Clinician acquisition and retention of motivational interviewing skills: A two-and-a-half-year exploratory study

TitleClinician acquisition and retention of motivational interviewing skills: A two-and-a-half-year exploratory study
Publication TypeJournal Article
Year of Publication2010
AuthorsForsberg, L, Forsberg, LG, Lindqvist, H, Helgason, AR
JournalSubstance Abuse Treatment, Prevention, and Policy
PublisherBioMed Central Limited
Place PublishedUnited Kingdom
Publication Languageeng
ISBN Number1747-597X
Accession Number2010-23453-001. First Author & Affiliation: Forsberg, Lisa
Keywordsclinician skills, Counselor Education, counselors, motivational interviewing, retention, skill acquisition, skill retention, Smoking Cessation, smoking cessation program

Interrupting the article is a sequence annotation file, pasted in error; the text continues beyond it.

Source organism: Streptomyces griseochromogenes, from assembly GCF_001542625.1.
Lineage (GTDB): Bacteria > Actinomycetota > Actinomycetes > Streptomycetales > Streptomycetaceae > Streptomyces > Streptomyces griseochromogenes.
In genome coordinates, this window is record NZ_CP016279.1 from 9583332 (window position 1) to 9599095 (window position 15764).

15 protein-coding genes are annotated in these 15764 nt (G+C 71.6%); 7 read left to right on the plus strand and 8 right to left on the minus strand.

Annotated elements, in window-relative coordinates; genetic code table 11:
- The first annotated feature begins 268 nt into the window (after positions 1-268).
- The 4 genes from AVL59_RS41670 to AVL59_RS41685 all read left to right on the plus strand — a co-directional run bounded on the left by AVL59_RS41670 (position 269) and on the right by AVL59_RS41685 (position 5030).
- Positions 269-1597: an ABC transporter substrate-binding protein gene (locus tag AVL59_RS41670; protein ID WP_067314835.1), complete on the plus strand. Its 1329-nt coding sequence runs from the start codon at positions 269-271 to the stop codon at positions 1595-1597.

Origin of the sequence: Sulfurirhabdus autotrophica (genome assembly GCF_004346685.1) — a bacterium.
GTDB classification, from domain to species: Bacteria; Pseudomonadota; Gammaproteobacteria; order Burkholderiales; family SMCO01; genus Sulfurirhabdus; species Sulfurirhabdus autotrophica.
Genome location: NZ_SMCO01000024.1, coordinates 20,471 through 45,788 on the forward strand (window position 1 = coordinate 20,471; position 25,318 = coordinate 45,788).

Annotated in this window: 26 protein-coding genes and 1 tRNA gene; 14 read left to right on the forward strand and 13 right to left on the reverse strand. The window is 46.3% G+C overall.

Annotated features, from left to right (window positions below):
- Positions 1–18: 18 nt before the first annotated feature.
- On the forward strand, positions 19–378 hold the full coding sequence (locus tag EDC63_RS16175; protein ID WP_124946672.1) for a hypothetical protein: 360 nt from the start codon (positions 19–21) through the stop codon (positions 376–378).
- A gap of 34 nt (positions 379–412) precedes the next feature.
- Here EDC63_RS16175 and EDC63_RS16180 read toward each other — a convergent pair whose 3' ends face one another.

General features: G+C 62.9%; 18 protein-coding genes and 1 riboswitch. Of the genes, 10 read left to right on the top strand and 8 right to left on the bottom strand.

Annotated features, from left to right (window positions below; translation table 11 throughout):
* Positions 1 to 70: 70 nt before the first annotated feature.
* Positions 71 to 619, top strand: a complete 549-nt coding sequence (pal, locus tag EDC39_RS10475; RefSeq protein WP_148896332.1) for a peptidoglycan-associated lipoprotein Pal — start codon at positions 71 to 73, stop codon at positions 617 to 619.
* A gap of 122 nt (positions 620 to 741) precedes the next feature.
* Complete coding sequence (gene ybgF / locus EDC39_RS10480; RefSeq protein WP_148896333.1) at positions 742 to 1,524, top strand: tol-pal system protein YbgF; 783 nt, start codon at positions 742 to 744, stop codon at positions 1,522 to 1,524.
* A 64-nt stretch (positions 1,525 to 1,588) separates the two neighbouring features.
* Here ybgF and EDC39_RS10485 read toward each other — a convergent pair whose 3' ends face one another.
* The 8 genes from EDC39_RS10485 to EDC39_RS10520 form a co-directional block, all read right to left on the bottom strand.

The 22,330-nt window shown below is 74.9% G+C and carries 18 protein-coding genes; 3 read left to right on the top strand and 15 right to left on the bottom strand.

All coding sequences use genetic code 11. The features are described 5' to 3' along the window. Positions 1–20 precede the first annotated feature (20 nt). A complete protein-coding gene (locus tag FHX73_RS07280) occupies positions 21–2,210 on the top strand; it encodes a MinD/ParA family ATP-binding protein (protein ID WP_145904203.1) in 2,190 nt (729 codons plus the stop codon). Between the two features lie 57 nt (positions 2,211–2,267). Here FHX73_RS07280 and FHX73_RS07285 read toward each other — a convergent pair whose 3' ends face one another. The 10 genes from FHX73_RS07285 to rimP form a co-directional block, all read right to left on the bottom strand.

Background: Motivational interviewing (MI) is a collaborative, client-centred counselling style aimed at eliciting and strengthening clients' intrinsic motivation to change. There is strong research evidence supporting the efficacy of MI, notably in its application among alcohol and drug abuse populations. MI interventions in smoking cessation may yield modest but significant increases in quitting. The present study sought to assess the acquisition and retention of MI skills in counsellors at the Swedish National Tobacco Quitline. Methods: Three audio-recorded sessions from each of three counsellors were assessed using the Motivational Interviewing Treatment Integrity (MITI) Code Version 3.0 over 11 assessment periods at fixed intervals in a two-and-a-half year period during which counsellors received ongoing supervision. Results: The mean skill for all counsellors improved throughout the study period in most MITI variables. However, great variations in MI skill between counsellors were observed, as well as fluctuations in performance in counsellors over time. Conclusion: The present exploratory study covers a longer time period than most evaluations of MI training, and has several advantages with regard to study design. It may provide a basis for (larger sample) replication to test MI skill (as measured by the MITI) in relation to behaviour change in clients, to evaluate MI training, and to assess the acquisition and retention of MI skill over time. Difficulties in acquiring and retaining MI skill may raise the issue of a selection policy for MI training. Moreover, fluctuations in MI skill over time emphasise the greater importance of continuous feedback and supervision over initial MI training, and the need for the use of validated treatment integrity assessment instruments in ordinary clinical implementations of MI. (PsycINFO Database Record (c) 2010 APA, all rights reserved) (journal abstract)

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